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Stop Telling Me What To Do

June 15, 2017

Have you ever been at the receiving end of infuriating comments like:

 

-       Why don’t you learn how to cook? Every girl should know how to cook!

-       Have you shaved yet?

-       Isn’t that dress a bit revealing?

 

I know I have.   

 

These are among the few admonishments that I have faced growing up. Over the years I’ve felt a plethora of emotions, ranging from frustrated, to angry and disempowered. Even moreso because these comments come from loved ones who mean well. These are people that I love more than anything, and so it hurts when they say things like this.

 

Sometimes I wonder, do they hear themselves? Do they understand what I’m going through and how what they are saying makes me feel? Do they hear the same things I do when they talk? Sure they say they love me, but how is all this negativity supposed to make me feel loved? I’m struggling to see the love beneath these comments. I wonder if I would still be bombarded by these comments if I was born a son rather than a daughter.

 

I have always known love to be something thing empowers and frees a person, but how is it that in this context, with the people that l love the most, it has the power to range from the highest highs and the lowest lows in my emotional range, one minute making me feel safe and secure and the next minute making me feel so disempowered?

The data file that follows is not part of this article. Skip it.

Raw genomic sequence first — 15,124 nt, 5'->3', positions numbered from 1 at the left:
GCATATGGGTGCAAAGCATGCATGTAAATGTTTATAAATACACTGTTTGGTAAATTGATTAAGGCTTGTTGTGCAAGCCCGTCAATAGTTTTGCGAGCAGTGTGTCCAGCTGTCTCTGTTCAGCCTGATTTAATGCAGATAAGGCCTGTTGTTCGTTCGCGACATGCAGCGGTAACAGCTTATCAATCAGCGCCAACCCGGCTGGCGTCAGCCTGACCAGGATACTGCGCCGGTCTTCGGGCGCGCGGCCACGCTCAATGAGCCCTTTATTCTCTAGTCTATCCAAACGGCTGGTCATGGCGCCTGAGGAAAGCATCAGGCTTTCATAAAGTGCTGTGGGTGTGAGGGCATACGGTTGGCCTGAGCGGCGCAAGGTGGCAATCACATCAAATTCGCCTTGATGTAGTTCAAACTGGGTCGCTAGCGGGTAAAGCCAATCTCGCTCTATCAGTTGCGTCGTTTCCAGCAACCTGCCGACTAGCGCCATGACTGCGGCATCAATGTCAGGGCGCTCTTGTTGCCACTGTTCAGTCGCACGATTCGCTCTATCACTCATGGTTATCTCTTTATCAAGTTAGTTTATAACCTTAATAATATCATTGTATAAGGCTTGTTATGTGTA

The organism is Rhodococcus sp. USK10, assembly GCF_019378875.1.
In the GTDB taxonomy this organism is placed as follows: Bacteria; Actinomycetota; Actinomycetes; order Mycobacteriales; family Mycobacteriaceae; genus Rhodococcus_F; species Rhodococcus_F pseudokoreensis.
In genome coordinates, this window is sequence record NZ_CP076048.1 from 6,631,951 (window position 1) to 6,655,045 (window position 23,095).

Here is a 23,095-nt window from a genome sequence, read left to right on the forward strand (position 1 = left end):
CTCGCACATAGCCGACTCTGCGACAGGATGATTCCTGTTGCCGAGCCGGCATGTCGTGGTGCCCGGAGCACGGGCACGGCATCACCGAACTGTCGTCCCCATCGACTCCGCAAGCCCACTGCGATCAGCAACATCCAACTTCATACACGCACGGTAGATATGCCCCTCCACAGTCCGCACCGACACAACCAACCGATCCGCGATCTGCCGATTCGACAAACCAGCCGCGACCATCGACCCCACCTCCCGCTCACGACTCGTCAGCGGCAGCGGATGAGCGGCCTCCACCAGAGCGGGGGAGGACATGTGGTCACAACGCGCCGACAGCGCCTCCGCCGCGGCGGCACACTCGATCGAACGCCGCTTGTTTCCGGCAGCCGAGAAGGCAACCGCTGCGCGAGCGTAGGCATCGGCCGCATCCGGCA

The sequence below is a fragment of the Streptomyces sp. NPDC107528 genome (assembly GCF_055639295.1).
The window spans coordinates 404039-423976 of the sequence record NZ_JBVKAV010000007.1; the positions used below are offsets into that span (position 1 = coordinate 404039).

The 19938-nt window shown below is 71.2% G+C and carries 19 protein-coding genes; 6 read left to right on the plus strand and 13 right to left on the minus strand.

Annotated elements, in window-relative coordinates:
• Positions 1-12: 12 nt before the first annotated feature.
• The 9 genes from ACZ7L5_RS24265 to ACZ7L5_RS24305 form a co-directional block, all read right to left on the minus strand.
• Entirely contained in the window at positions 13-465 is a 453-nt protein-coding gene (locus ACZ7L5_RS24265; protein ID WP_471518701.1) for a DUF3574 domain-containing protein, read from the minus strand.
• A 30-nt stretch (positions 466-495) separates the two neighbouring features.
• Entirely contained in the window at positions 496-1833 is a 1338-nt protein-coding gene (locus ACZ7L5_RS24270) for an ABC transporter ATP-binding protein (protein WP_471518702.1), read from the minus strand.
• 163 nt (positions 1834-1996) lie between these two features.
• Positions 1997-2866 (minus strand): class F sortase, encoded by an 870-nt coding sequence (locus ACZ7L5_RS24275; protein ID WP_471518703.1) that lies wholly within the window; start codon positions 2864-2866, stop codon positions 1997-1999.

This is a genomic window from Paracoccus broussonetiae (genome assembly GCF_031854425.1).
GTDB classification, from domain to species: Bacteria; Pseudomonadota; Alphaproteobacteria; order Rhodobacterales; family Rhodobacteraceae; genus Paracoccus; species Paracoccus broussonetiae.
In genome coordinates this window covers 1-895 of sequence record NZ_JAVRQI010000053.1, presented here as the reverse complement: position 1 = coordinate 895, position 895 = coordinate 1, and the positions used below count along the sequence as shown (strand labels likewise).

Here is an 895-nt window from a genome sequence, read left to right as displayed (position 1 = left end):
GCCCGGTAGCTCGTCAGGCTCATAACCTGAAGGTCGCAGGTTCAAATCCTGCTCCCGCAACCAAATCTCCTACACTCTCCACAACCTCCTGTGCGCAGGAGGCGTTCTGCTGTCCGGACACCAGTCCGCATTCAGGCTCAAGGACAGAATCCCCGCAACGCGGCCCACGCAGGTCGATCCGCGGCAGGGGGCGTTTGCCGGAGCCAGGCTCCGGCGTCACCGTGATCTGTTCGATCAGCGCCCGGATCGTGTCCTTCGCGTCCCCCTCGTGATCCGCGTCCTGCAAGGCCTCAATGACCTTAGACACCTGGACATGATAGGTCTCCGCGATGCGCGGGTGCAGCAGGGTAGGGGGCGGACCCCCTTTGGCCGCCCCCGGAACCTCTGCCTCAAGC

The comment that hits home with me the most, is the one about cooking. It just doesn’t make any sense in my head - why should only girls be taught something so vital? Don’t boys eat too? Are they forever going to be dependent on other people for something so important as nutrition?

 

Many times, I’ve gone back and forth, thinking how I should respond to this.

Should I take it as a curse or a blessing? If I were to see it as a curse, I would end up resenting my loved ones whose mindsets are unlikely to ever change and thus, achieve nothing. On the other hand, I could see it as a blessing; so many people care so deeply about me and my wellbeing. Things could definitely be worse. I have felt any less loved because I was born a daughter instead of a son. In fact, If I look at the hundreds of good things that my family has  done for me, I think it’s safe to say that it nullifies some hurtful comments here and there. Or maybe I could see it as a challenge. No matter how difficult it may seem, I could hang on to the hope that maybe, just maybe I could prove them wrong. Maybe I could prove myself to be more what they see me to be.

 

I know that trying to change the way we respond is much easier said than done, but if you are currently in the same situation, I urge you to try to see it this way. I know that whatever I do, there is no way that I will ever be able to change how my loved ones see girls. But, I do know that inevitably, in one form or another, I will hear a variation of at least one of those comments in the foreseeable future. So, I make pro/con lists in preparation. Some of the pros of these comments include:

 

  • My family cares deeply about me

  • My family has my best interests at heart

  • Nothing they say will change my potential

  • This is only a temporary feeling which will go away

 

While the cons include:

  • Their comments are hurtful

  • They make me feel like less of a person

 

I always seem to have more pros than cons…

 

Adopting these small changes to the ways in which we respond to these comments are not much, but they’re a start. Stigmatism is a dull knife hacking away at the open wound of inequality and every time it occurs, we are breaking each other. Consciousness is the clotting. Learning is the scabbing. Applying is the healing. The scar is proof of the distance we’ve come. Although love in this context is hard to understand, it is what I’ve got. So I’m learning to love the love I’ve been fortunate to have. Maybe you could try to do the same?

 

 

 

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